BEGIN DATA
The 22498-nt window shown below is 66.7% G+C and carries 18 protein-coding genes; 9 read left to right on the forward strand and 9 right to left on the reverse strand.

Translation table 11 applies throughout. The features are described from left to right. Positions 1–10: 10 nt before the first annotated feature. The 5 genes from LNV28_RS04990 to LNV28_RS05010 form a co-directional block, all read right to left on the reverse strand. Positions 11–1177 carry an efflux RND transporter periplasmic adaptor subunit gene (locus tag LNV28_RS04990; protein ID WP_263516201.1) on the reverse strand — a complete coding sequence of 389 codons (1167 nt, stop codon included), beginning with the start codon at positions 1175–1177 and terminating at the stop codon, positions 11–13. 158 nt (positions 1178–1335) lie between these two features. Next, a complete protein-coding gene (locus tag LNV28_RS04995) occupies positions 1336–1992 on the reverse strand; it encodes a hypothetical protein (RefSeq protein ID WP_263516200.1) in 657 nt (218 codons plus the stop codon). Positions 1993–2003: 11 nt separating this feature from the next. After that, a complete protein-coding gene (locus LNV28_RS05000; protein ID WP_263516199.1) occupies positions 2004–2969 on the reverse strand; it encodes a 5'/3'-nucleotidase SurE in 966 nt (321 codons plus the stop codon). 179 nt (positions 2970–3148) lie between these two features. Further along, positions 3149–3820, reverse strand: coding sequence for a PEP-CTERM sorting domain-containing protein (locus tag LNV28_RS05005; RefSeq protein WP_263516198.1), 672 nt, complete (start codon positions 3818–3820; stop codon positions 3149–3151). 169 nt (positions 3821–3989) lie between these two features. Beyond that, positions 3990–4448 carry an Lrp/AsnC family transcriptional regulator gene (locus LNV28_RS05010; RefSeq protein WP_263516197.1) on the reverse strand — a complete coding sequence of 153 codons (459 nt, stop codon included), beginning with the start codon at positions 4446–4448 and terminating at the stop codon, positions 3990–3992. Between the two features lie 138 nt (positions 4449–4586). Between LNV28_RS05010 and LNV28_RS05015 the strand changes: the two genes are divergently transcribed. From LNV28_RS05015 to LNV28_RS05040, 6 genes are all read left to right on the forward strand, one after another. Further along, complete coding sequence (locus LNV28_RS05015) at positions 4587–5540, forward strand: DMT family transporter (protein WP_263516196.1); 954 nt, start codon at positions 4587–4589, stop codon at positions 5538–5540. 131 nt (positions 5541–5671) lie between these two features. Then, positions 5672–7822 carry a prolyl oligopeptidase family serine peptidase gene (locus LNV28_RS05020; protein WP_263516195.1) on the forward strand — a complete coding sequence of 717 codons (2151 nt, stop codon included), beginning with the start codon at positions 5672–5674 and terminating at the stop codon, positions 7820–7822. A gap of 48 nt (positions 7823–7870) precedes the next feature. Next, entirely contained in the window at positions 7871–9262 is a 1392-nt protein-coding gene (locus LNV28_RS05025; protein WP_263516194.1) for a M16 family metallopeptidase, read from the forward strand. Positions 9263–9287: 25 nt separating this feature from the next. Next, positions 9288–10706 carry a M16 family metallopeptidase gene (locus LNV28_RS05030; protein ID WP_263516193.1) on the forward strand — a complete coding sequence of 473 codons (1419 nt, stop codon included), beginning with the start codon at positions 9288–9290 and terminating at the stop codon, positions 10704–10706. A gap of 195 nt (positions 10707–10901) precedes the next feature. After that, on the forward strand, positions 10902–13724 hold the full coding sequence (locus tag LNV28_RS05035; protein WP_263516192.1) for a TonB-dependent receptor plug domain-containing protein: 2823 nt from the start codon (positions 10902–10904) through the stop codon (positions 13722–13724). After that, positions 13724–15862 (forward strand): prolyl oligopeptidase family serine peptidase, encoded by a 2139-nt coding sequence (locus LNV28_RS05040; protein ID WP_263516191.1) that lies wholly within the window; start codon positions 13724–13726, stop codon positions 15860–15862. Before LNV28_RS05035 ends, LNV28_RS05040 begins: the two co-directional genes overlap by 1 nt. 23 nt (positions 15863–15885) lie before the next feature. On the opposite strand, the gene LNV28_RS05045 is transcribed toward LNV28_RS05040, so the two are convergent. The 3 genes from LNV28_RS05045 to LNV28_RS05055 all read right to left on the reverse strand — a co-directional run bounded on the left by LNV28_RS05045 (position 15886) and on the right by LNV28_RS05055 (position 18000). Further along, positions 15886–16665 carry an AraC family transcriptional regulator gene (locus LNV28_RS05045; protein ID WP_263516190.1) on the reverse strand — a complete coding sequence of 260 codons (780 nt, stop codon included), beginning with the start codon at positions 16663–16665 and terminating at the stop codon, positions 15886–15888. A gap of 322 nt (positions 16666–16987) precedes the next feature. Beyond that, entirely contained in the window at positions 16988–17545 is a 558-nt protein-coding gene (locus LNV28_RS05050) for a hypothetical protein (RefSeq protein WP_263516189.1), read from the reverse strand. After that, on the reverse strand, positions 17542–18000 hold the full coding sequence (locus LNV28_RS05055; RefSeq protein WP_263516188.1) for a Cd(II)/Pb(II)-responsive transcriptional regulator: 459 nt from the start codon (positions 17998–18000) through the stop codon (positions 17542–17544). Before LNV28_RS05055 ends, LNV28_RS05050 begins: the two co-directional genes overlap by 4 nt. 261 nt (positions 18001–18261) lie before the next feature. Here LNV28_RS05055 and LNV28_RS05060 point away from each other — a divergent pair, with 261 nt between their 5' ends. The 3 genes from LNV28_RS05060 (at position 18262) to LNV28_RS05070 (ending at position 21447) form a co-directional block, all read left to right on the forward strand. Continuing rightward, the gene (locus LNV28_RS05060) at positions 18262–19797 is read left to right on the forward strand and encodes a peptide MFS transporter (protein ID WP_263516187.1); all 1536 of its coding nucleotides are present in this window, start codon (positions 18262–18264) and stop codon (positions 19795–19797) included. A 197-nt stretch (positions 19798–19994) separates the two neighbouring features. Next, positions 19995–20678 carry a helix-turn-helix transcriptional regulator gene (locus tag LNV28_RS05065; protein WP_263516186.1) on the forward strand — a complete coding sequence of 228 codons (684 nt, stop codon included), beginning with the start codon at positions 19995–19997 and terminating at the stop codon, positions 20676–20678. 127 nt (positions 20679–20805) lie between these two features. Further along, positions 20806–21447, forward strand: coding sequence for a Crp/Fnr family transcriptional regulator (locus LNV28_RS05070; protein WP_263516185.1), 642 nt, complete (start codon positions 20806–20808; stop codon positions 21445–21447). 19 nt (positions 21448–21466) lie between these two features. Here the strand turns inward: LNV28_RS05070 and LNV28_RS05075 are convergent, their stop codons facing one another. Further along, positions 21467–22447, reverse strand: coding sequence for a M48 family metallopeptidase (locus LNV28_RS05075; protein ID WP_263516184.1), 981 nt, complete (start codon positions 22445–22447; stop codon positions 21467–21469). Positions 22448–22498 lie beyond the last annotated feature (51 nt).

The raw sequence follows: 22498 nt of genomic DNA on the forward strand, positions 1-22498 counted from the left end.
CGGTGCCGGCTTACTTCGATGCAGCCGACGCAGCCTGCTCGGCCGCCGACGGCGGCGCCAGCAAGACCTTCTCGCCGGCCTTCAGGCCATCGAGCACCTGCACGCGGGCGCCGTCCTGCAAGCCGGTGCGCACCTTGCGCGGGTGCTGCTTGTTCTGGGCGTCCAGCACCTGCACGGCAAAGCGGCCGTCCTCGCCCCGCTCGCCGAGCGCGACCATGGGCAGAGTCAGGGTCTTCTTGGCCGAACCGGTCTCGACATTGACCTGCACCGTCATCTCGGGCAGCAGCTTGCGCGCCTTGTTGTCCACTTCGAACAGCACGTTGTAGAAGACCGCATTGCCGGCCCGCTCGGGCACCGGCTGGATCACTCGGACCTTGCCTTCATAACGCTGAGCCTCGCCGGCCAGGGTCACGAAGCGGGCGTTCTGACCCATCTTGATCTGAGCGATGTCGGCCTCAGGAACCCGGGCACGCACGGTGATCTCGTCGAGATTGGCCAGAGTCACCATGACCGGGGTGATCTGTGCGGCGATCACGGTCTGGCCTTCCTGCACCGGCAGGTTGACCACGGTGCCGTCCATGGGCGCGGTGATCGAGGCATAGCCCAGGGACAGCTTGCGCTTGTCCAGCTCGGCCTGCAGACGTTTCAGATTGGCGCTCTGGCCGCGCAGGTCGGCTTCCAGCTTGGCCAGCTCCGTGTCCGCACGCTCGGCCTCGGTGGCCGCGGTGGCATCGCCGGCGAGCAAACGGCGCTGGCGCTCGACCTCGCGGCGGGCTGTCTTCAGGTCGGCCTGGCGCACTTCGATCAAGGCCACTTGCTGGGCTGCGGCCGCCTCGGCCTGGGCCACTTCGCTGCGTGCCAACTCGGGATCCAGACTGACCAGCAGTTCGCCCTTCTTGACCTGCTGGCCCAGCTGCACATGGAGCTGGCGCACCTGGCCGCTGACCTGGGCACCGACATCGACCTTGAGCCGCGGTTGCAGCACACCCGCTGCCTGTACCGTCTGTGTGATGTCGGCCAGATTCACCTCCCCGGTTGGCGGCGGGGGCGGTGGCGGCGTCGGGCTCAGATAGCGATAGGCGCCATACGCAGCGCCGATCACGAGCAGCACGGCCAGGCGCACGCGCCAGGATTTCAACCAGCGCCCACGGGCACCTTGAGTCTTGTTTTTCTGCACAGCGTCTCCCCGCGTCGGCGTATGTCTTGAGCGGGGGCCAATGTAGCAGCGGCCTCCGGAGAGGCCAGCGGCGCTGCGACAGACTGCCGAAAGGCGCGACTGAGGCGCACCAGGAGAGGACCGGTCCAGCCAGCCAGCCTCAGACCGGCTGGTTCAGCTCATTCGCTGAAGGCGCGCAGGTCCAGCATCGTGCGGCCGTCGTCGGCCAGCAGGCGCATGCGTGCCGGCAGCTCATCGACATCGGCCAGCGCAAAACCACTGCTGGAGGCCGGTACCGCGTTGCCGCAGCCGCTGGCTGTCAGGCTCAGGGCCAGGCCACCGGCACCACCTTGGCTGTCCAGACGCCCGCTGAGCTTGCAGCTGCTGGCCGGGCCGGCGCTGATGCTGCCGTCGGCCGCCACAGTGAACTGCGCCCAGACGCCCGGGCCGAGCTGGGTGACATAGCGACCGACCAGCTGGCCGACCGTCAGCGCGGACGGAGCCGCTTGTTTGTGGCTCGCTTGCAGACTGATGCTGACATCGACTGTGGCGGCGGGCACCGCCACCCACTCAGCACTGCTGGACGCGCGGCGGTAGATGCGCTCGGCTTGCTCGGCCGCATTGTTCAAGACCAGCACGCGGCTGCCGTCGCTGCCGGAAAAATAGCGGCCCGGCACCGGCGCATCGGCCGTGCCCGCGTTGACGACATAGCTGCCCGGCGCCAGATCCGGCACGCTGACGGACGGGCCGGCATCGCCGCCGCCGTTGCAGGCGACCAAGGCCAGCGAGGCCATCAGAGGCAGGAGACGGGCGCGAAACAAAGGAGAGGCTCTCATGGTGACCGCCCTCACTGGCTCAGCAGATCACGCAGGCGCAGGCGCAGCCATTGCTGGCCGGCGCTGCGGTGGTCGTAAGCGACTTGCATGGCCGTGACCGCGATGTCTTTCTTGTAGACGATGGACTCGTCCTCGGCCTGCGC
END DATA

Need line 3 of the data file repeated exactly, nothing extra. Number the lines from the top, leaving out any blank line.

The raw sequence follows: 22498 nt of genomic DNA on the forward strand, positions 1-22498 counted from the left end.